Mat Johnson, a professor in the Creative Writing Program in the College of Arts and Sciences, is the UO’s newest Philip H. Knight Chair.
Johnson joined the UO faculty in 2018 after a decade teaching at the University of Houston’s creative writing program. His published works include the novels “Loving Day,” winner of the 2016 American Book Award; “Pym” (2011); “Hunting in Harlem” (2003); and “Drop” (2000); and graphic novels “Incognegro” (2008) and “Dark Rain” (2010). He teaches in the comics and cartoon studies minor in the Department of English.
Johnson’s writing “addresses comtemporary race and social issues with wicked humor,” as described by the United States Artists organization, which awarded Johnson its James Baldwin Fellowship in 2007.
“Mat is a nationally recognized author, as well as a superb teacher, who brings a breadth of experience and perspective directly to our students,” said Provost and Senior Vice President Patrick Phillips. “He has a very broad and exciting vision for how creative writing can connect across multiple areas of the university. It is a vision built upon his own success and his work at the front lines of the rapidly changing media landscape that we are currently experiencing. He is a great exemplar of how Knight professors are both truly outstanding in their field and committed to making the UO, as a whole, a stronger institution.”
The Philip H. Knight chairs were endowed in 1995 with a $15 million gift from Penny and Phil Knight. The program is designed to help the UO retain star faculty members.
The gift for endowed chairs requires matching funds from other donors and has led to more than 30 such positions. The last Knight appointments were Idit Shner and Bettina Cornwell in 2020. Schner is a professor of saxophone and Cornwell is a professor of marketing.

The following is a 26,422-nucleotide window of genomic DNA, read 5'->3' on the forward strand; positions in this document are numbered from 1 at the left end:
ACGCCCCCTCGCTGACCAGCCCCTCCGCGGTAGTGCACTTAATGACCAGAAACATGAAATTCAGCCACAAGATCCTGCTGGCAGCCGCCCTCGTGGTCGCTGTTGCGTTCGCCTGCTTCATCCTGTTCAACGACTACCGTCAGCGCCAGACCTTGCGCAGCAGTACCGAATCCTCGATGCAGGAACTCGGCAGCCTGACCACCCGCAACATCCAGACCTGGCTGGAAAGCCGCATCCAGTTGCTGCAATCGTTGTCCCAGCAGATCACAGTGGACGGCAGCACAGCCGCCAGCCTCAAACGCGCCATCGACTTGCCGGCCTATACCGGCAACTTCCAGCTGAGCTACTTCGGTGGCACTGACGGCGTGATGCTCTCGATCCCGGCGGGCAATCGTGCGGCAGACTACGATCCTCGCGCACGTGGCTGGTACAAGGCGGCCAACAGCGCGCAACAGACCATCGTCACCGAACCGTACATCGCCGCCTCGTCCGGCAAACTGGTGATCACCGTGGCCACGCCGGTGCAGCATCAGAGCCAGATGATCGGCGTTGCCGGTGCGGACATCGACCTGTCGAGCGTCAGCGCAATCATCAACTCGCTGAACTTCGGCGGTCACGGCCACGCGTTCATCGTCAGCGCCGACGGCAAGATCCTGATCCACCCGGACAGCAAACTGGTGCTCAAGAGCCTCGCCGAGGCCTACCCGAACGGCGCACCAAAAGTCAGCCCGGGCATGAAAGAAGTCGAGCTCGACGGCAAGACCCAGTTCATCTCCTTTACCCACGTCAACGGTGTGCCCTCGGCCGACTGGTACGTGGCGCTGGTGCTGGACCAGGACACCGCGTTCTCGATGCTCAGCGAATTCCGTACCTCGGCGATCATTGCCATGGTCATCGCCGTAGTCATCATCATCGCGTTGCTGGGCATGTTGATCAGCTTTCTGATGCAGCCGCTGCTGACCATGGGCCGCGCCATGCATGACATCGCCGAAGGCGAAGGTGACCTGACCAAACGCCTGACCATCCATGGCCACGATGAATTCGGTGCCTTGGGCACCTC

“The Knight chair allows the UO to show the larger state and academic landscape what we mean as an institution, and what we value,” said Johnson, who is African American. “We are all part of this larger thing that we call University of Oregon, and group identity is important, particularly in really tough times like last year.”
Though 2020 disrupted many aspects of academic life, it also afforded Johnson some opportunities to work remotely on screenwriting projects he’s had to turn down in the past. He hopes to use that experience to weave screenwriting into his teaching.
Johnson also finished a new novel and anticipates it will publish in fall 2022. Called “The Invisible Things,” it's about an imaginary colony on the moon of Europa populated by everyone who's been kidnapped by aliens over the last 400 years.
“And really, it's a story about America and partisanship,” he said, “and our ability to not see things just because our partisan understanding of the world won’t let us.”
Johnson credits his talented writing students with giving him purpose in his role as an educator and keeping him grounded amid his own publishing and screenwriting career.
“Teaching and mentoring is what makes me stay on campus and care about that as part of my future,” Johnson said. “My students are more than a job, they’re a calling, and I can’t imagine my life without them.”
—By Anna Glavash, University Communications